The appellants relied heavily on the words “any claim arising out of any agreement” in subsection (1)(h) above as conferring jurisdiction on Federal High Court in admiralty. Certainly a misconception could lead to mischief if a statutory provision is to be read out of con. The subsection mentions in full
“any claim arising out of any agreement relating to the carriage of goods in a ship or to the use or hire of a ship”.
The claim of the appellants as plaintiffs relates to rent due on warehousing the goods of the defendant company. The statement of claim, statement of defence and reply to statement of defence all allude to claim for rent. The respondent as consignee of the cargo was to take delivery in Lagos from the ship. Due to port congestion in Lagos the ship was diverted to Burutu. There is no contract between the appellants and the respondent on warehousing; rather the agreement was with the Ports Authority who delivered the goods to the respondents at Burutu. Once there is a discharge from the ship and the consignee has been notified through his clearing agent in Lagos and the alternative port of discharge has been accepted, the matter completely was no longer with the shippers because they owned no responsibility for its warehousing. The matter as rightly pointed out is mere contract and not a subject for jurisdiction in admiralty. The jurisdiction of Federal High Court, as at the time the suit giving rise to appeal was filed in inter alia as provided in S.7(1) of Federal High Court Act (Cap 134) Laws of the Federation of Nigeria 1990 as follows:-
“7(1) The Court shall have and exercise jurisdiction in civil cases and matters –
(d) of Admiralty jurisdiction
The admiralty jurisdiction of the Federal High Court has been enumerated in Administration of Justice Act 1956 (supra) and it is clear that this matter has nothing to do with admiralty jurisdiction. The mere fact that goods at one stage in their movement had a voyage on a ship is not ipso facto giving rise to jurisdiction in Admiralty for cargo already discharged and only to be collected by the consignee or his agent. The contract covered by Admiralty jurisdiction, that of voyage in a ship and discharged finally to port of consignment and in conformity with the contract finally discharges the shipper from his obligation on the goods. In the instant case the respondent company as consignee took delivery of the goods and B paid the Nigerian Ports Authority and Department of Customs and Excise their dues. [See Aluminium Manufacturing Co. Ltd. v. Nigerian Ports Authority (1987) 1 NWLR (Pt.52) 475, at 486; American International Insurance co. Ltd. v. Ceekay Traders Ltd. (1981) 5 S.C.811. The law governing the admiralty jurisdiction of Federal High Court is the Administration of Justice Act 1956 (supra) and if there is any claim arising after the termination of agreement between the shippers and consignee it will be overstretching the purport of S.1 (1)(h) of the Act to interpret the provisions of a contract thereafter as that in admiralty. Once the cargos was unloaded from the ship and received into the warehouse without any loss or blemish the shippers obligation terminates and what follows is mere contract not a matter in admiralty. It is true there is incident of what is known in Admiralty as “Diversion”, whereby in this case the cargo was discharged at Burutu instead of Lagos as envisaged in the contract, the consignee has not complained. The consignee’s handlers in Lagos and the Nigerian Ports Authority agreed to the alternative port of discharge and if the appellants’ claim they have to come in, they can do so only in respect of mere contract, express or implied, but not in admiralty. Thus the goods in the warehouse at Burutu after their discharge were not goods in a ship as stipulated in S.1 (1)(h) Administration of Justice Act 1956 (supra).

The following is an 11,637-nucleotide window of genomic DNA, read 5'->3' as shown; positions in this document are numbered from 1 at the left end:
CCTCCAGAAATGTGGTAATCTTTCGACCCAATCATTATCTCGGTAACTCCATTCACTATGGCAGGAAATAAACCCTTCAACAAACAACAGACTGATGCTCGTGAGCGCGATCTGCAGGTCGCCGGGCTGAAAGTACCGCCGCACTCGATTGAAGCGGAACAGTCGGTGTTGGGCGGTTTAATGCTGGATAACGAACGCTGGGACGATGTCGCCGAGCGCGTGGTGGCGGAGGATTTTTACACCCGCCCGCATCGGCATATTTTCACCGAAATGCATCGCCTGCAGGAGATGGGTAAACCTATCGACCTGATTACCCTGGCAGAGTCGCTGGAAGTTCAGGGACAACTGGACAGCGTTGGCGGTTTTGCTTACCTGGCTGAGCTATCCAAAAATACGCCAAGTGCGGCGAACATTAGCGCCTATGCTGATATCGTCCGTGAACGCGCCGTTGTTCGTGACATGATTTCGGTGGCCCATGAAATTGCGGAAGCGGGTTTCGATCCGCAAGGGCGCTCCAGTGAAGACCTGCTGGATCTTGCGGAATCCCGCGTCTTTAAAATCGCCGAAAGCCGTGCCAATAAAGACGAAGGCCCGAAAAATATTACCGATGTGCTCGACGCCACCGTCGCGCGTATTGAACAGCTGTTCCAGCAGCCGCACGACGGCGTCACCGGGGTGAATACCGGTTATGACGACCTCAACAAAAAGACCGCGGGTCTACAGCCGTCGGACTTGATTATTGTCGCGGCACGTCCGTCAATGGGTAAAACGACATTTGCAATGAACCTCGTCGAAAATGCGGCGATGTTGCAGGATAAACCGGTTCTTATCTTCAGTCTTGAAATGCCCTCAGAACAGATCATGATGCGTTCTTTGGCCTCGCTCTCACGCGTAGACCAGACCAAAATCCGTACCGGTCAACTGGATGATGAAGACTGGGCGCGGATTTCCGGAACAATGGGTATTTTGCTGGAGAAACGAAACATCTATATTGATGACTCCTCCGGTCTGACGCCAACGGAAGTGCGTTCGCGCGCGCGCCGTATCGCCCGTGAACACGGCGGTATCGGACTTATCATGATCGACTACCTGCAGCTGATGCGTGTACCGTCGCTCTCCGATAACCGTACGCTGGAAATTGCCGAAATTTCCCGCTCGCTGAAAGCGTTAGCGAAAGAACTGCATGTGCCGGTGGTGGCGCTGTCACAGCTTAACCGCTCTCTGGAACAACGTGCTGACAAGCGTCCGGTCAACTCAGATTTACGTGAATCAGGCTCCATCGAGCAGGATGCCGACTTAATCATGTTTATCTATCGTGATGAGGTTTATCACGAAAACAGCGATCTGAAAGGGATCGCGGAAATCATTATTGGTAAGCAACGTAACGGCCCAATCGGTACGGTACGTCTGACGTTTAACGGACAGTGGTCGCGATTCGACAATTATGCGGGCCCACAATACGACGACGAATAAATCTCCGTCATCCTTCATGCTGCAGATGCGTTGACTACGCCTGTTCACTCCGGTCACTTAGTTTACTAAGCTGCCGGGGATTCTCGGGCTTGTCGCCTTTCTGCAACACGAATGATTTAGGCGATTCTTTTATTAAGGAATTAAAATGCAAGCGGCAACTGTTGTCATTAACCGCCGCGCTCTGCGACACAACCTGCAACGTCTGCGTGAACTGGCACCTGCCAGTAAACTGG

Jurisdiction is the very basis on which any tribunal tries a case; it is the lifeline of all trials. A trial without jurisdiction is a nullity. The Federal High Court’s jurisdiction is clearly set out in S.7 of the Federal High Court Act(Cap 134 Laws of Federation of Nigeria 1990) and that Court cannot arrogate to itself a jurisdiction it has not got. This importance of jurisdiction is the reason why it can be raised at any stage of a case, be it at the trial, on appeal to Court of Appeal or to this Court; a fortiori the court can suo motu raise it. It is desirable that preliminary objection be raised early on issue of jurisdiction; but once it is apparent to any party that the court may not have jurisdiction it can be raised even viva voce as in this case. It is always in the interest of justice to raise issue of jurisdiction so as to save time and costs and to avoid a trial in nullity. [Osadebay v. A-G., Bendel State (1991) 1 NWLR (Pt.169) 525; Owoniboys Tech. Services Ltd. v. John Holt Ltd. (1991) 6 NWLR (Pt. 199) 550; Okesuji v. Lawal (1991) 1 NWLR (Pt. 170) 661; Katto v. Central Bank of Nigeria (1991) 9 NWLR (pt.214) 126; Utih v. Onoyivwe (l991) 1 NWLR (Pt. 166) 166].
Thus there was a motion verbally objecting on jurisdiction at the Federal High Court, learned trial judge was right to take it up, for by merely looking at the pleadings, it was obvious matter of jurisdiction was pertinent. [Okoye v. NC and F.Co. Ltd. (1991) 4 NWLR (Pt. 199) 501; Din v. A-G., Federation (1988) 4 NWLR (Pt.87) 147]. At the end of addresses by counsel, the learned trial judge ruled he had no jurisdiction and he is perfectly right. The matter before him was one of ordinary contract, not in Admiralty and he was right to invoke S.22(2) of Federal High Court Act 1973 that though the matter was not properly before his Court, he would not dismiss it but transfer it to a State High Court of competent jurisdiction. [Aluminium Manufacturing Co. Ltd. v. Nigerian Ports Authority (supra).
For the foregoing reasons, this appeal has no merit and I dismiss it with N1,000.00 costs to the respondent.
Other Citation: (1992) LCN/2526(SC)